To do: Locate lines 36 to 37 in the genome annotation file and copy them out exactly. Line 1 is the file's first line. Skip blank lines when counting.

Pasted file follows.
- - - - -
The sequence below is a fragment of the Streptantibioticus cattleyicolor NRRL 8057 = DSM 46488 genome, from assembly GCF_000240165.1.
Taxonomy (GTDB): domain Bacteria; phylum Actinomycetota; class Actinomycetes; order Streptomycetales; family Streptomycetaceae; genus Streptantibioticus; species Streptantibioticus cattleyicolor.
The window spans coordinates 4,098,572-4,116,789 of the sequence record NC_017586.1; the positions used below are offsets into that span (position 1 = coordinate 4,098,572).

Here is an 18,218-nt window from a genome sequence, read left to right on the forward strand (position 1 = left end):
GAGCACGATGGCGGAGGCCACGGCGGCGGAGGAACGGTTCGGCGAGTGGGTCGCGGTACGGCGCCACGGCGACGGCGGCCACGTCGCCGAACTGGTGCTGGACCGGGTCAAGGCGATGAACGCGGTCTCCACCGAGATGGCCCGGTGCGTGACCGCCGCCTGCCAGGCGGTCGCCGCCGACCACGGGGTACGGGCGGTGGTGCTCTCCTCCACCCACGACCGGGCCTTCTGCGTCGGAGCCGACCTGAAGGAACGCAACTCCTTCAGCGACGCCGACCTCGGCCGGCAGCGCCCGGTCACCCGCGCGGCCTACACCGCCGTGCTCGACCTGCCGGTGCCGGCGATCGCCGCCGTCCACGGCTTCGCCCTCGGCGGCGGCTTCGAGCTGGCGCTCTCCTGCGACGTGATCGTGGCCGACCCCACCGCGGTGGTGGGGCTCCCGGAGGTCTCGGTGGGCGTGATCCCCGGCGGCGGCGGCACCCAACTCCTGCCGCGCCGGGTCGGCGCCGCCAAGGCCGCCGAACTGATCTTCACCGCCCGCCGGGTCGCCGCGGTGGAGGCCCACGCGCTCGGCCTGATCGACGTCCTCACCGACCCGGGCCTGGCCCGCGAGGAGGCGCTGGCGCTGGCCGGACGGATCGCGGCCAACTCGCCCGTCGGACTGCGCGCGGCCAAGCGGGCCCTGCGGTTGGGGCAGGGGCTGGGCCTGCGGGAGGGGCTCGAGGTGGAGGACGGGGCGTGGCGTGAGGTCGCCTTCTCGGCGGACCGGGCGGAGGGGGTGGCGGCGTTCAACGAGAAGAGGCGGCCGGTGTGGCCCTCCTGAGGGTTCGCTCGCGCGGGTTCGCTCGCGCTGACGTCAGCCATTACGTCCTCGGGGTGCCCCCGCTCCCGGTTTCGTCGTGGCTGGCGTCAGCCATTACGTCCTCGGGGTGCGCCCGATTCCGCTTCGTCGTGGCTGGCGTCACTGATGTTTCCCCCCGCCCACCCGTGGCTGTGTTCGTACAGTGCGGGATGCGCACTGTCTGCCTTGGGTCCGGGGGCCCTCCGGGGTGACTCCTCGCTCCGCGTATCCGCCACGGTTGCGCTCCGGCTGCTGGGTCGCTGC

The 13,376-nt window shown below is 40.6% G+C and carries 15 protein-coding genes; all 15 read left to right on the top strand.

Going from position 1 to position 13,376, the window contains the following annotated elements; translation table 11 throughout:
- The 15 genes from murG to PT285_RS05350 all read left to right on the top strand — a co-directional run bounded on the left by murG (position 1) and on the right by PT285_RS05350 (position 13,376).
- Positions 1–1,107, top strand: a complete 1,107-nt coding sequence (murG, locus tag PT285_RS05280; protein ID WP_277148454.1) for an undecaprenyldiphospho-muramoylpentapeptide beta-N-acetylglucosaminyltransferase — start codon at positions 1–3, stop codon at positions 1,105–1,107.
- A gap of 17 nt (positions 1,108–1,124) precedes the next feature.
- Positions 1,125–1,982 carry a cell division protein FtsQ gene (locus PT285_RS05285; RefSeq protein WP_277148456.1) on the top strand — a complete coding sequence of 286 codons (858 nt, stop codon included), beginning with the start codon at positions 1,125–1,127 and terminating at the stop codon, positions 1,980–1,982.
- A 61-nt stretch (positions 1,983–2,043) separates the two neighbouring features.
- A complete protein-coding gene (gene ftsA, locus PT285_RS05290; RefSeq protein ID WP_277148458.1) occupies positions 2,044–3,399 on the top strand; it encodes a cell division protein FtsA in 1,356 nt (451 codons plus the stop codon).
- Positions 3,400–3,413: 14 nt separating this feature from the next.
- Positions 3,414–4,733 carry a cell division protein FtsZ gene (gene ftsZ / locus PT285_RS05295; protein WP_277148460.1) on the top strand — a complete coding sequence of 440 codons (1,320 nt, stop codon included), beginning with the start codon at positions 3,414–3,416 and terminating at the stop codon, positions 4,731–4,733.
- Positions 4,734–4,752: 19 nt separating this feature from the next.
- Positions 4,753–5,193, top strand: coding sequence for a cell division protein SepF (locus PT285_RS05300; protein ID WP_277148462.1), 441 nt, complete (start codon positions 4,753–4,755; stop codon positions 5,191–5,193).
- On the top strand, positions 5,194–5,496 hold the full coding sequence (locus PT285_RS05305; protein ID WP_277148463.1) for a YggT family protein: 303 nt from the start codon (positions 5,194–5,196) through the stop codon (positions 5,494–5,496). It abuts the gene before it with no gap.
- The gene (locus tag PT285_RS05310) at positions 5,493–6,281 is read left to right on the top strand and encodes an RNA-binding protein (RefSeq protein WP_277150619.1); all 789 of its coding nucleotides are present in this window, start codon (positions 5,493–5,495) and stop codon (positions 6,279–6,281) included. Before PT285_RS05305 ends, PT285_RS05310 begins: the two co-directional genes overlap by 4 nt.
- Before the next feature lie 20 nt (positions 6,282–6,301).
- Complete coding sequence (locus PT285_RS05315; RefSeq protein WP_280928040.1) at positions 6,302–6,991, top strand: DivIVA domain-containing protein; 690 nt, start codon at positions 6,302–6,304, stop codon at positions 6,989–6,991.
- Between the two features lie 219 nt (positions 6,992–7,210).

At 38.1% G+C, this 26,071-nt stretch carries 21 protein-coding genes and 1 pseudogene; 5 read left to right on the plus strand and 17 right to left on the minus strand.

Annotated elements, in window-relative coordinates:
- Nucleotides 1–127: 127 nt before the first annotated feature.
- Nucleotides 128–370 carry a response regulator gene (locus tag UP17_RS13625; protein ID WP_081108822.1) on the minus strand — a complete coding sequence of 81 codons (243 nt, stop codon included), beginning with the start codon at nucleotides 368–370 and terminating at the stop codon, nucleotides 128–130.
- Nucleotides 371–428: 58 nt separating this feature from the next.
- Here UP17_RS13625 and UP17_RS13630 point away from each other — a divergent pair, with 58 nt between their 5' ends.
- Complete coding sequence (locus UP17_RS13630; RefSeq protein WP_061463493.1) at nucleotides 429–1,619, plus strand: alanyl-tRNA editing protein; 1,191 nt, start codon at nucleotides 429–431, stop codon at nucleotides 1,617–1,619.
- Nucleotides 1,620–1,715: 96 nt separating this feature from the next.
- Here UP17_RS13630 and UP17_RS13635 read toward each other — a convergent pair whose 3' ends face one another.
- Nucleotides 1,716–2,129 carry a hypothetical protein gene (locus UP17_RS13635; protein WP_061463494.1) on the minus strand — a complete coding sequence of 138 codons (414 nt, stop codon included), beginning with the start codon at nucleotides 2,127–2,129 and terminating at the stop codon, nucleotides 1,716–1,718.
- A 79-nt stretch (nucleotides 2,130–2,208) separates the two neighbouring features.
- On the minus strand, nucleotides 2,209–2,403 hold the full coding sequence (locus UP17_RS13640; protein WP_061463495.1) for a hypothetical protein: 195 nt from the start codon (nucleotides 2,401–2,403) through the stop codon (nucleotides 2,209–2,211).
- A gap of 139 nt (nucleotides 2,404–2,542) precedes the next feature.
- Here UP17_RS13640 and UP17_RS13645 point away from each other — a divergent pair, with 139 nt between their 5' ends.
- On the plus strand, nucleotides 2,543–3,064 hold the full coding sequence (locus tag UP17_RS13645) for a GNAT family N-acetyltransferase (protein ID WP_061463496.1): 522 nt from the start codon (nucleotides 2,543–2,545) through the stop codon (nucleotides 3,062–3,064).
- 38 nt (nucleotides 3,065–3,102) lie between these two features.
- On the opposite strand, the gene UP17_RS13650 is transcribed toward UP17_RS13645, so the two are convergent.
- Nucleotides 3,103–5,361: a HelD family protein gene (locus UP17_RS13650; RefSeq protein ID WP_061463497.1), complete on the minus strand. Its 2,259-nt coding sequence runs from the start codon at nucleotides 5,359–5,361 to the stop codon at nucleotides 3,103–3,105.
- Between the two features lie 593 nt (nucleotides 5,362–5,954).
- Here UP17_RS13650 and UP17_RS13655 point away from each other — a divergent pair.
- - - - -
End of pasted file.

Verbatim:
- Here UP17_RS13640 and UP17_RS13645 point away from each other — a divergent pair, with 139 nt between their 5' ends.
- On the plus strand, nucleotides 2,543–3,064 hold the full coding sequence (locus tag UP17_RS13645) for a GNAT family N-acetyltransferase (protein ID WP_061463496.1): 522 nt from the start codon (nucleotides 2,543–2,545) through the stop codon (nucleotides 3,062–3,064).